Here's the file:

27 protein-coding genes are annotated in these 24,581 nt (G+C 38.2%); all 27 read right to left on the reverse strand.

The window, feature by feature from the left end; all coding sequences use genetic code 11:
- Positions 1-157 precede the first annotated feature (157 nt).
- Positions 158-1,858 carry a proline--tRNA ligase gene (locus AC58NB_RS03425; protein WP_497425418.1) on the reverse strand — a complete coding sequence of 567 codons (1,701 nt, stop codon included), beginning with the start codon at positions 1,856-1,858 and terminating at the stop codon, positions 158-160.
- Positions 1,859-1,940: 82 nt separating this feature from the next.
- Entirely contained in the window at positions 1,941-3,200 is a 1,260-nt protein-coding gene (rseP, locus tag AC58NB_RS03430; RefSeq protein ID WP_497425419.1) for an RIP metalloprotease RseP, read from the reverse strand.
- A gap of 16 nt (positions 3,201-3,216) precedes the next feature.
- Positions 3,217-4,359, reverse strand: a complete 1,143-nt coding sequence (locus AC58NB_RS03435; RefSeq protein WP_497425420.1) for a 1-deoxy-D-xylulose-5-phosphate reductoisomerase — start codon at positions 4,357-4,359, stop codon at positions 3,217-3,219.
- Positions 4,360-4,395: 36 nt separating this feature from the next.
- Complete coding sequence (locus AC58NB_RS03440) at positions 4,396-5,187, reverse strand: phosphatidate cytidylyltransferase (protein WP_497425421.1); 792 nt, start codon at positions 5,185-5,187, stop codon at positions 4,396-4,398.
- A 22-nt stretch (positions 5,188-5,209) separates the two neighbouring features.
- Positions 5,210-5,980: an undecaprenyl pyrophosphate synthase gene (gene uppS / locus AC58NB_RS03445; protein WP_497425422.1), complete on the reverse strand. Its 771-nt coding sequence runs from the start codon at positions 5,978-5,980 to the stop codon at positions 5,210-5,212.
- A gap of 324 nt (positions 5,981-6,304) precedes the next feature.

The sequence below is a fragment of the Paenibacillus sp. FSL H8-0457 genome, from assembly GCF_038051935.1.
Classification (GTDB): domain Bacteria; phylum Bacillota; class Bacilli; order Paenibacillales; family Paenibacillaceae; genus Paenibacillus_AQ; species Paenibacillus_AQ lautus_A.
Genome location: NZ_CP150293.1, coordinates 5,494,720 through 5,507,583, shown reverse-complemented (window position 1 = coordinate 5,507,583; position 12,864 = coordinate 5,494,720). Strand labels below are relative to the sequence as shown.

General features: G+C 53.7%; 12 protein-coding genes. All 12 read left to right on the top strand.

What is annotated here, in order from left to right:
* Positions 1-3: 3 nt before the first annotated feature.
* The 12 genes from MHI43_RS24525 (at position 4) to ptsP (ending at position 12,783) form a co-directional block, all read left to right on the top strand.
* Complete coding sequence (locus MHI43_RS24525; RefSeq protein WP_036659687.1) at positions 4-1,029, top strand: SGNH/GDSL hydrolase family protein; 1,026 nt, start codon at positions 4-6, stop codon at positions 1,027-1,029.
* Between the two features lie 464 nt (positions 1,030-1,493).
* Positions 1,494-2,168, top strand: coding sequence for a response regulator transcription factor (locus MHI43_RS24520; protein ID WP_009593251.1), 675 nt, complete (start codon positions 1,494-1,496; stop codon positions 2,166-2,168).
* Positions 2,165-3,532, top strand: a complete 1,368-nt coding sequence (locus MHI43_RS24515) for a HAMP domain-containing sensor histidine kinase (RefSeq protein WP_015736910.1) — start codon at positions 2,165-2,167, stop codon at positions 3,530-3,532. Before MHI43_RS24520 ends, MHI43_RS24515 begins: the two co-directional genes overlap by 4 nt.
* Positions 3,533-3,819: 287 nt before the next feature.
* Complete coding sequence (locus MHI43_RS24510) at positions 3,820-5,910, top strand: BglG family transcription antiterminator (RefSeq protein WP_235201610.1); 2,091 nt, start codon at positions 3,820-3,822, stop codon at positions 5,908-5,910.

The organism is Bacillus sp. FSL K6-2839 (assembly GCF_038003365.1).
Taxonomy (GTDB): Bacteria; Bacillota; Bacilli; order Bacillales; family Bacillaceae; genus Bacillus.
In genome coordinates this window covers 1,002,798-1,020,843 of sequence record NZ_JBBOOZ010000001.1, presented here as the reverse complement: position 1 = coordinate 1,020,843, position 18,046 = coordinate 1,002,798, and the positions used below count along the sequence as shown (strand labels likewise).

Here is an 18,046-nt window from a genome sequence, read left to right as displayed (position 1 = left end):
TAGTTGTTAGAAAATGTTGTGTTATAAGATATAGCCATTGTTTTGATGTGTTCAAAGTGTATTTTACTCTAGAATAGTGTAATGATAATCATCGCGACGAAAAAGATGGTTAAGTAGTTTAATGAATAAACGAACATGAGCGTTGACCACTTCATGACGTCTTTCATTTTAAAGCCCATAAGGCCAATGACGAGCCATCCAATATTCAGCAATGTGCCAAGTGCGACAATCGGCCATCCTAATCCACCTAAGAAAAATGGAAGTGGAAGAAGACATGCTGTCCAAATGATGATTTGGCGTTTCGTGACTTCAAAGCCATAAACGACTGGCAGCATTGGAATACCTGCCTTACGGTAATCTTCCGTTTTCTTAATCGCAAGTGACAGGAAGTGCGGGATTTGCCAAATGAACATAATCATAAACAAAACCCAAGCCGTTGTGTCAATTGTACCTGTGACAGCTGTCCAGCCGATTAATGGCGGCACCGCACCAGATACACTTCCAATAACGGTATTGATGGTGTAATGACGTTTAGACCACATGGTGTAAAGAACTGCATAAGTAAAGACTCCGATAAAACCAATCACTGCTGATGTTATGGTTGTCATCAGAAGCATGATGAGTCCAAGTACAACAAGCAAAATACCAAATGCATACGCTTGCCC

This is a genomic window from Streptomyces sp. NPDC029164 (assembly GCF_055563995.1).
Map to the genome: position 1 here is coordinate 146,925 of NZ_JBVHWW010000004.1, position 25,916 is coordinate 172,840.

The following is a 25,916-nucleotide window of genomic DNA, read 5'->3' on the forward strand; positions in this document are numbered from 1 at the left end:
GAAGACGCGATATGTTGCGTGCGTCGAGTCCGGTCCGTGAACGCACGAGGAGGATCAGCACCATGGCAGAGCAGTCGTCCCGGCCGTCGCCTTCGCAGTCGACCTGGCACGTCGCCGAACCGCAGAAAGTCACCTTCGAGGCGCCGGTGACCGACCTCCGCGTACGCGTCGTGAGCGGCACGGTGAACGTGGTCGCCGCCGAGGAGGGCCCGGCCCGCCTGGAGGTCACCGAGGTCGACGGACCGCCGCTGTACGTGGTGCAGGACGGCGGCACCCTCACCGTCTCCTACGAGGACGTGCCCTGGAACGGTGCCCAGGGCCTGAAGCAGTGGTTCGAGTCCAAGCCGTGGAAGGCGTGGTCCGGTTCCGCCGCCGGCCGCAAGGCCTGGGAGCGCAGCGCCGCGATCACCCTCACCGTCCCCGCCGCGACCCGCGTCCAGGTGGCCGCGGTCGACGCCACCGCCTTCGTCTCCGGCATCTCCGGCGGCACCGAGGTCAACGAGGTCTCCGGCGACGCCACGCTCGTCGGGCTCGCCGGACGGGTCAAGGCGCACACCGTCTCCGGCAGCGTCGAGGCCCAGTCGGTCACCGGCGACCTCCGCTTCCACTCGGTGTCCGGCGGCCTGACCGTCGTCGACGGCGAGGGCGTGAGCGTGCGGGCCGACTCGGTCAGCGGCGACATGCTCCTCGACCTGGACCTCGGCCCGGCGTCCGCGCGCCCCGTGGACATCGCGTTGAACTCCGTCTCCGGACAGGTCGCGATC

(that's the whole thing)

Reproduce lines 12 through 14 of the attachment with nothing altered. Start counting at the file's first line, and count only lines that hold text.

- Positions 5,210-5,980: an undecaprenyl pyrophosphate synthase gene (gene uppS / locus AC58NB_RS03445; protein WP_497425422.1), complete on the reverse strand. Its 771-nt coding sequence runs from the start codon at positions 5,978-5,980 to the stop codon at positions 5,210-5,212.
- A gap of 324 nt (positions 5,981-6,304) precedes the next feature.

The sequence below is a fragment of the Paenibacillus sp. FSL H8-0457 genome, from assembly GCF_038051935.1.